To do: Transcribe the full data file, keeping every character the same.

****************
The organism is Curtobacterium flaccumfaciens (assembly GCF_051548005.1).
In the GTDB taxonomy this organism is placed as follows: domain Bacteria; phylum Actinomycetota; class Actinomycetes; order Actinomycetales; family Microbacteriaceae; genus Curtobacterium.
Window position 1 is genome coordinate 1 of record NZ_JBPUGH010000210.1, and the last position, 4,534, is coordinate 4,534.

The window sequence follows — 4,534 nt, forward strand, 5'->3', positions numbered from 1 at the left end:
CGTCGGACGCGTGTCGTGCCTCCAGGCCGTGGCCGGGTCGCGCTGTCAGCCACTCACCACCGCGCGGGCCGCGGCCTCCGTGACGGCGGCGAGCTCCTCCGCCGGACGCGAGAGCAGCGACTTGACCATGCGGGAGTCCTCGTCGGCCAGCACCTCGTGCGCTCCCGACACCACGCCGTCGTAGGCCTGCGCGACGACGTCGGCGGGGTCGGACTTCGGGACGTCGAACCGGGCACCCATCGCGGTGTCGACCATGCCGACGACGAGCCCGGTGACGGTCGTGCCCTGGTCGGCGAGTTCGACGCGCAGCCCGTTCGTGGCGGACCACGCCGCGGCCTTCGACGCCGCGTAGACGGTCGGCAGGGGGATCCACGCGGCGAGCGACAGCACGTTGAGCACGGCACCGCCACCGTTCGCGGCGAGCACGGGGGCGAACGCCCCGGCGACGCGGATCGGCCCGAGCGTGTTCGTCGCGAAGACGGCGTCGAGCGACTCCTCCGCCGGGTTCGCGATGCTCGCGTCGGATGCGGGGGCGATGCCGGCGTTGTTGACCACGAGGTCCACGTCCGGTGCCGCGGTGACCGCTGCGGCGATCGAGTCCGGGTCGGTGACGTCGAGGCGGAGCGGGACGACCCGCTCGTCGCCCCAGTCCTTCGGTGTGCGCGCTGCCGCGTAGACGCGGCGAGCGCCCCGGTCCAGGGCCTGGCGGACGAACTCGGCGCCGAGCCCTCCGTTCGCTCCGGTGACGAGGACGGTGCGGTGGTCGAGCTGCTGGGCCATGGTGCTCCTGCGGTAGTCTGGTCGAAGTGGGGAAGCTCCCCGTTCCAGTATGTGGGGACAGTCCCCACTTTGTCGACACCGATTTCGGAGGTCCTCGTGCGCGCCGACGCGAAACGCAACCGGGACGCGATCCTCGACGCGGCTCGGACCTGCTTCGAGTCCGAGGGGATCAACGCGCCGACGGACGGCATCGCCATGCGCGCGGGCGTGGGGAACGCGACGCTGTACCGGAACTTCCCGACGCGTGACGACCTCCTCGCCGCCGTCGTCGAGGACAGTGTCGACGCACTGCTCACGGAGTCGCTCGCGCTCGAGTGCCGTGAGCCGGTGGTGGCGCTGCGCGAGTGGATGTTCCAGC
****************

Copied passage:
The organism is Curtobacterium flaccumfaciens (assembly GCF_051548005.1).
In the GTDB taxonomy this organism is placed as follows: domain Bacteria; phylum Actinomycetota; class Actinomycetes; order Actinomycetales; family Microbacteriaceae; genus Curtobacterium.
Window position 1 is genome coordinate 1 of record NZ_JBPUGH010000210.1, and the last position, 4,534, is coordinate 4,534.

The window sequence follows — 4,534 nt, forward strand, 5'->3', positions numbered from 1 at the left end:
CGTCGGACGCGTGTCGTGCCTCCAGGCCGTGGCCGGGTCGCGCTGTCAGCCACTCACCACCGCGCGGGCCGCGGCCTCCGTGACGGCGGCGAGCTCCTCCGCCGGACGCGAGAGCAGCGACTTGACCATGCGGGAGTCCTCGTCGGCCAGCACCTCGTGCGCTCCCGACACCACGCCGTCGTAGGCCTGCGCGACGACGTCGGCGGGGTCGGACTTCGGGACGTCGAACCGGGCACCCATCGCGGTGTCGACCATGCCGACGACGAGCCCGGTGACGGTCGTGCCCTGGTCGGCGAGTTCGACGCGCAGCCCGTTCGTGGCGGACCACGCCGCGGCCTTCGACGCCGCGTAGACGGTCGGCAGGGGGATCCACGCGGCGAGCGACAGCACGTTGAGCACGGCACCGCCACCGTTCGCGGCGAGCACGGGGGCGAACGCCCCGGCGACGCGGATCGGCCCGAGCGTGTTCGTCGCGAAGACGGCGTCGAGCGACTCCTCCGCCGGGTTCGCGATGCTCGCGTCGGATGCGGGGGCGATGCCGGCGTTGTTGACCACGAGGTCCACGTCCGGTGCCGCGGTGACCGCTGCGGCGATCGAGTCCGGGTCGGTGACGTCGAGGCGGAGCGGGACGACCCGCTCGTCGCCCCAGTCCTTCGGTGTGCGCGCTGCCGCGTAGACGCGGCGAGCGCCCCGGTCCAGGGCCTGGCGGACGAACTCGGCGCCGAGCCCTCCGTTCGCTCCGGTGACGAGGACGGTGCGGTGGTCGAGCTGCTGGGCCATGGTGCTCCTGCGGTAGTCTGGTCGAAGTGGGGAAGCTCCCCGTTCCAGTATGTGGGGACAGTCCCCACTTTGTCGACACCGATTTCGGAGGTCCTCGTGCGCGCCGACGCGAAACGCAACCGGGACGCGATCCTCGACGCGGCTCGGACCTGCTTCGAGTCCGAGGGGATCAACGCGCCGACGGACGGCATCGCCATGCGCGCGGGCGTGGGGAACGCGACGCTGTACCGGAACTTCCCGACGCGTGACGACCTCCTCGCCGCCGTCGTCGAGGACAGTGTCGACGCACTGCTCACGGAGTCGCTCGCGCTCGAGTGCCGTGAGCCGGTGGTGGCGCTGCGCGAGTGGATGTTCCAGC